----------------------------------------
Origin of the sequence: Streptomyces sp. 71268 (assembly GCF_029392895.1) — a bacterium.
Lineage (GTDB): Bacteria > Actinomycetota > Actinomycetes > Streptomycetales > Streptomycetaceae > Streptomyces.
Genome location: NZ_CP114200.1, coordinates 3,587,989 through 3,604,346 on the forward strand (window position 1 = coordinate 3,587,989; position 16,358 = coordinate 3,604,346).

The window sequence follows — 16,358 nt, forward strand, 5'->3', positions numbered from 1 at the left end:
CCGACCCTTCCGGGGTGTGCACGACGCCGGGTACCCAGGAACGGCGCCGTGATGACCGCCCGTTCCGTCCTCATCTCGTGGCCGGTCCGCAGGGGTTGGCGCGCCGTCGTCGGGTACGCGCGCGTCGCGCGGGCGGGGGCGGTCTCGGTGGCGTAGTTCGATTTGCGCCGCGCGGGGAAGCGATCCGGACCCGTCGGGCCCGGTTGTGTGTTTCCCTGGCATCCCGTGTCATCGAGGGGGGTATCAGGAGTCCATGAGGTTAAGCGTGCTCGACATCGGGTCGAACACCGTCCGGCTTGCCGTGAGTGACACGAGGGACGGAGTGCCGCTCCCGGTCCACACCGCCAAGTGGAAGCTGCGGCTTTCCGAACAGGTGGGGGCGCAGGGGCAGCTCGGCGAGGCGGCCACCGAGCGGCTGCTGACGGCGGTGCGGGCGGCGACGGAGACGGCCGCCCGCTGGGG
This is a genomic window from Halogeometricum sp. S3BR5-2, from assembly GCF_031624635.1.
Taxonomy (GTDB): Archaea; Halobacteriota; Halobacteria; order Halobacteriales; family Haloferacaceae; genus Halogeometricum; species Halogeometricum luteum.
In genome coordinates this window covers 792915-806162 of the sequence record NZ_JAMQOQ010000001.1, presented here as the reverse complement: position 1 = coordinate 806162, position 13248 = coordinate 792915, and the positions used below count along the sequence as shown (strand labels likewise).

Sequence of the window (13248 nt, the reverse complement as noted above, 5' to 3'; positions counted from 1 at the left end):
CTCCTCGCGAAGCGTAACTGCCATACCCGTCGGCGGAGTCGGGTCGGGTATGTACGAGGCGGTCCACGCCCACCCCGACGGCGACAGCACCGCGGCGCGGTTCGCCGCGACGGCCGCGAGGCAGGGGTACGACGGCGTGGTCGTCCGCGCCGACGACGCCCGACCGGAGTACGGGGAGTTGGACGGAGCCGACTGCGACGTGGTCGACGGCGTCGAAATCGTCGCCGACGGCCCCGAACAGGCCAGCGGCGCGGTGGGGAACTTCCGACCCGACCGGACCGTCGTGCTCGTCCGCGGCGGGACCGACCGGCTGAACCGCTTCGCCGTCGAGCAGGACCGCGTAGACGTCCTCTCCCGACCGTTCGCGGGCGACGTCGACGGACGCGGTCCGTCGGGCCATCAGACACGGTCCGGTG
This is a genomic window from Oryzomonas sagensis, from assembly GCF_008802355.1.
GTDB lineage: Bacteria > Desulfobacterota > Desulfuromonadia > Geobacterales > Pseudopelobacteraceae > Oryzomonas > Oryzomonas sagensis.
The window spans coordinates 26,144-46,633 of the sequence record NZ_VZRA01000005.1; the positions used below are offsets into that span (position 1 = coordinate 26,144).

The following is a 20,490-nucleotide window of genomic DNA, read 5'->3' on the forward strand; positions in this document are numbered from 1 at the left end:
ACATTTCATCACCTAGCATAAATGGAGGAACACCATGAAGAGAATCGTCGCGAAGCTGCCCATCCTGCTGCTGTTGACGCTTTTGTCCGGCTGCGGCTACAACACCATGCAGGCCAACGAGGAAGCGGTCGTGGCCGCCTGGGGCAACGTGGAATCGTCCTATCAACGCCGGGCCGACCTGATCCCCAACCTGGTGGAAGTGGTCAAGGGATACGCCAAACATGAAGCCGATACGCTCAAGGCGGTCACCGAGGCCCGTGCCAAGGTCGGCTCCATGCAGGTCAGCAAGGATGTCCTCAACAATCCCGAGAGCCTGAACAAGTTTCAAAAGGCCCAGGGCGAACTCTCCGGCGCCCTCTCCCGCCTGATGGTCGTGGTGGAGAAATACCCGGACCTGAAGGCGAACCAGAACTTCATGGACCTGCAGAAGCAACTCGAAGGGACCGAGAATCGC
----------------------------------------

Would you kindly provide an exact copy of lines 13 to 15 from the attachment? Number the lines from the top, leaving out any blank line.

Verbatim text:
The window spans coordinates 26,144-46,633 of the sequence record NZ_VZRA01000005.1; the positions used below are offsets into that span (position 1 = coordinate 26,144).

The following is a 20,490-nucleotide window of genomic DNA, read 5'->3' on the forward strand; positions in this document are numbered from 1 at the left end:
ACATTTCATCACCTAGCATAAATGGAGGAACACCATGAAGAGAATCGTCGCGAAGCTGCCCATCCTGCTGCTGTTGACGCTTTTGTCCGGCTGCGGCTACAACACCATGCAGGCCAACGAGGAAGCGGTCGTGGCCGCCTGGGGCAACGTGGAATCGTCCTATCAACGCCGGGCCGACCTGATCCCCAACCTGGTGGAAGTGGTCAAGGGATACGCCAAACATGAAGCCGATACGCTCAAGGCGGTCACCGAGGCCCGTGCCAAGGTCGGCTCCATGCAGGTCAGCAAGGATGTCCTCAACAATCCCGAGAGCCTGAACAAGTTTCAAAAGGCCCAGGGCGAACTCTCCGGCGCCCTCTCCCGCCTGATGGTCGTGGTGGAGAAATACCCGGACCTGAAGGCGAACCAGAACTTCATGGACCTGCAGAAGCAACTCGAAGGGACCGAGAATCGC